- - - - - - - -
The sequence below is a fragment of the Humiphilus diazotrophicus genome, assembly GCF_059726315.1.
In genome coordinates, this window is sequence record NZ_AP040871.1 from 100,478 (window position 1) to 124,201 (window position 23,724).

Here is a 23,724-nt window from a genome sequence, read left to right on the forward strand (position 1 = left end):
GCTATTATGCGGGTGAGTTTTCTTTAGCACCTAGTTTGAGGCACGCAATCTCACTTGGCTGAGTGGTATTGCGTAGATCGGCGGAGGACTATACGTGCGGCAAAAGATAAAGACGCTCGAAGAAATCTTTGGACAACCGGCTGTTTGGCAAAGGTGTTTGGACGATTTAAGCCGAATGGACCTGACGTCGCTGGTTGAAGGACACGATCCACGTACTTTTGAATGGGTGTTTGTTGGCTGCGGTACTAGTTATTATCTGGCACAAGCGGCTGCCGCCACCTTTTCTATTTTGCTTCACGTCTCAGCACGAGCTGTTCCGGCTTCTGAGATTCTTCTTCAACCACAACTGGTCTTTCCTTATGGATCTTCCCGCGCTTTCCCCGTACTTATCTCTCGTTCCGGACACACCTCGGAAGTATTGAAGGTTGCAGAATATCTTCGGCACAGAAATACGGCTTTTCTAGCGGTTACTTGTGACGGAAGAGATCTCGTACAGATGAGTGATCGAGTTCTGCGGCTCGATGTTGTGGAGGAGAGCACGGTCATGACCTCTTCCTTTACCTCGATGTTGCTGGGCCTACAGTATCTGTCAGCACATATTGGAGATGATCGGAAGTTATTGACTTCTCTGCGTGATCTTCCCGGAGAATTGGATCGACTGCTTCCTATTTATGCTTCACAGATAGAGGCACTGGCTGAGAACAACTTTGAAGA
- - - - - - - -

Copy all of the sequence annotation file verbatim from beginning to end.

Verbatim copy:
The sequence below is a fragment of the Humiphilus diazotrophicus genome, assembly GCF_059726315.1.
In genome coordinates, this window is sequence record NZ_AP040871.1 from 100,478 (window position 1) to 124,201 (window position 23,724).

Here is a 23,724-nt window from a genome sequence, read left to right on the forward strand (position 1 = left end):
GCTATTATGCGGGTGAGTTTTCTTTAGCACCTAGTTTGAGGCACGCAATCTCACTTGGCTGAGTGGTATTGCGTAGATCGGCGGAGGACTATACGTGCGGCAAAAGATAAAGACGCTCGAAGAAATCTTTGGACAACCGGCTGTTTGGCAAAGGTGTTTGGACGATTTAAGCCGAATGGACCTGACGTCGCTGGTTGAAGGACACGATCCACGTACTTTTGAATGGGTGTTTGTTGGCTGCGGTACTAGTTATTATCTGGCACAAGCGGCTGCCGCCACCTTTTCTATTTTGCTTCACGTCTCAGCACGAGCTGTTCCGGCTTCTGAGATTCTTCTTCAACCACAACTGGTCTTTCCTTATGGATCTTCCCGCGCTTTCCCCGTACTTATCTCTCGTTCCGGACACACCTCGGAAGTATTGAAGGTTGCAGAATATCTTCGGCACAGAAATACGGCTTTTCTAGCGGTTACTTGTGACGGAAGAGATCTCGTACAGATGAGTGATCGAGTTCTGCGGCTCGATGTTGTGGAGGAGAGCACGGTCATGACCTCTTCCTTTACCTCGATGTTGCTGGGCCTACAGTATCTGTCAGCACATATTGGAGATGATCGGAAGTTATTGACTTCTCTGCGTGATCTTCCCGGAGAATTGGATCGACTGCTTCCTATTTATGCTTCACAGATAGAGGCACTGGCTGAGAACAACTTTGAAGA